You know that she’s every bit as good as any woman in this business.
Of course the partners have explained that Peggy is more likely to get the win if Don is “authoritative” and manages the major portion of the presentation. Peggy, they explain, should play the part of the mom and provide the “emotion.”
Peg ‘o My Heart is quick to retort that she’s authoritative and Don is emotional!
Strategy? Whose Strategy?
Given the agency shenanigans over Burger Chef, Chevy, competition with McCann Erickson, and Cutler’s idea of making Harry Crane a partner, there isn’t a single strategy at play in this episode. There are many. But shall we call these strategies, tactics, or machinations?
Peggy finds herself wondering if it’s Don’s strategy to allow her to pitch an acceptable but less than stellar campaign, while he sits back and she looks bad. In fact, we may wonder about his strategy, or whether he actually has one.
Then again, in family matters, strategies may be of little usefulness except in an ad campaign.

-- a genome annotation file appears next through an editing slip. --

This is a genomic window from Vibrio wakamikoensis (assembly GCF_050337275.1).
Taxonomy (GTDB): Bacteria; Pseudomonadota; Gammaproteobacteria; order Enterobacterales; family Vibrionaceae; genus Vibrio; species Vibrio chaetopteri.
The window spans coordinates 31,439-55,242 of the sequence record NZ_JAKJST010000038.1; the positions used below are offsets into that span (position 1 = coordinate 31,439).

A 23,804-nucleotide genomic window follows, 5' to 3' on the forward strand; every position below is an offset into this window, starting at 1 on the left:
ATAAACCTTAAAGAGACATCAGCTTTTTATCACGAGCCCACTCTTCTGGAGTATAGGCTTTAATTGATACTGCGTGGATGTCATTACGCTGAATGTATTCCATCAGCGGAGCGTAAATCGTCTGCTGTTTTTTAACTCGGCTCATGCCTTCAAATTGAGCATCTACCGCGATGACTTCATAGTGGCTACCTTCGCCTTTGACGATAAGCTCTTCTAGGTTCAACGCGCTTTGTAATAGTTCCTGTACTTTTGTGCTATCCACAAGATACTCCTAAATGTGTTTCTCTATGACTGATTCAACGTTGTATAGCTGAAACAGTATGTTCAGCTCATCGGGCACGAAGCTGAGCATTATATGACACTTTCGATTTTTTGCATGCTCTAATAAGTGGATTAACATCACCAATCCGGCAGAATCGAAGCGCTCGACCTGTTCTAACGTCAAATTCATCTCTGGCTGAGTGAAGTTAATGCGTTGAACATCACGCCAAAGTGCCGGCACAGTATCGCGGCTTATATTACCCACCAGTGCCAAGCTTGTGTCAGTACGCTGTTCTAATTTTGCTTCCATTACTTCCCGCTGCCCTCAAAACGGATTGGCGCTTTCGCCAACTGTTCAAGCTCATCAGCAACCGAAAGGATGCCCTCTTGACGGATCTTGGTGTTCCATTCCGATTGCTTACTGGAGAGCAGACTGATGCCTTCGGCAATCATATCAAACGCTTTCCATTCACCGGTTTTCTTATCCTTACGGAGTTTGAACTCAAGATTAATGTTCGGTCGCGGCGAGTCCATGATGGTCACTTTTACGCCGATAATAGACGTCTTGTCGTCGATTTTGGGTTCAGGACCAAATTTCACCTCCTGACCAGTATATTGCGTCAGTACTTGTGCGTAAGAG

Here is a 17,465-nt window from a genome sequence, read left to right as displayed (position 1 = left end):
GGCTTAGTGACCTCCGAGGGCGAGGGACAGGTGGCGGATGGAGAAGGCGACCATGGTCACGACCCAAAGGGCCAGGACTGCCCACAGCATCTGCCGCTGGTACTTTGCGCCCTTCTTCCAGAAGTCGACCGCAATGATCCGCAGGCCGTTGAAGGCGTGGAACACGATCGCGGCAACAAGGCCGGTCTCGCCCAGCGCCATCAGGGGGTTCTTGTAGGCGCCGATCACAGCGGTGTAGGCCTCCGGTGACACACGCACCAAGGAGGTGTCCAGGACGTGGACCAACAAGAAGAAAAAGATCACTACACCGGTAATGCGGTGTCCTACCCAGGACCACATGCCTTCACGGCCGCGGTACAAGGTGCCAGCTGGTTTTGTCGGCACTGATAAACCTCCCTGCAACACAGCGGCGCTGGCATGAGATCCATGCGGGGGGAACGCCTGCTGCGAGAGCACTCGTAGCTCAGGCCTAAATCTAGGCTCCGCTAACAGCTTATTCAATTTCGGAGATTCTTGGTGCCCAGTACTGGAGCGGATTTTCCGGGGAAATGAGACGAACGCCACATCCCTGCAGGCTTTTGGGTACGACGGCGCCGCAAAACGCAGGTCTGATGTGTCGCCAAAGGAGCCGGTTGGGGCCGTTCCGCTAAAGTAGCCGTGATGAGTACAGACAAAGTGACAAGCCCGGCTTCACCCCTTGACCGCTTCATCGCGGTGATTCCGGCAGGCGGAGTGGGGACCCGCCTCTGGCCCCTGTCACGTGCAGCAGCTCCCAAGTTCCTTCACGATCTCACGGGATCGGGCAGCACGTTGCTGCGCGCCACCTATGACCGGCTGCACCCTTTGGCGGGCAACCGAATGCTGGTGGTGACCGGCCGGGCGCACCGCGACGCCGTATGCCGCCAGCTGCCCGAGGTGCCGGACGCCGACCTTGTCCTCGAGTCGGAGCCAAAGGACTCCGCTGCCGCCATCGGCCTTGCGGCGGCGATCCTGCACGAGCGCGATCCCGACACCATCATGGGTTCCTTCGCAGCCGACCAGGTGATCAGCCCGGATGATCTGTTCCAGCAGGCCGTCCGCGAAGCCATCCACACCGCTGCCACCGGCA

Lou may refer to “family happiness” when he pictures husband, wife, and kids around the dinner table. But that model, as Don and Peggy are keenly aware, is already out the door for many. Ultimately these two Don put together a Burger Chef presentation that is all about family rather than moms who don’t want to cook. Moreover, Don, Peggy, and Pete – however dysfunctional – are the “family” at the close, because:
… whoever you’re sitting with is family.
Issues of the Changing Family
Peggy realizes that she doesn’t have family and as she sheds a tear, it’s a touching exchange with Don, who offers a handkerchief and says “I worry about a lot of things, but I don’t worry about you.”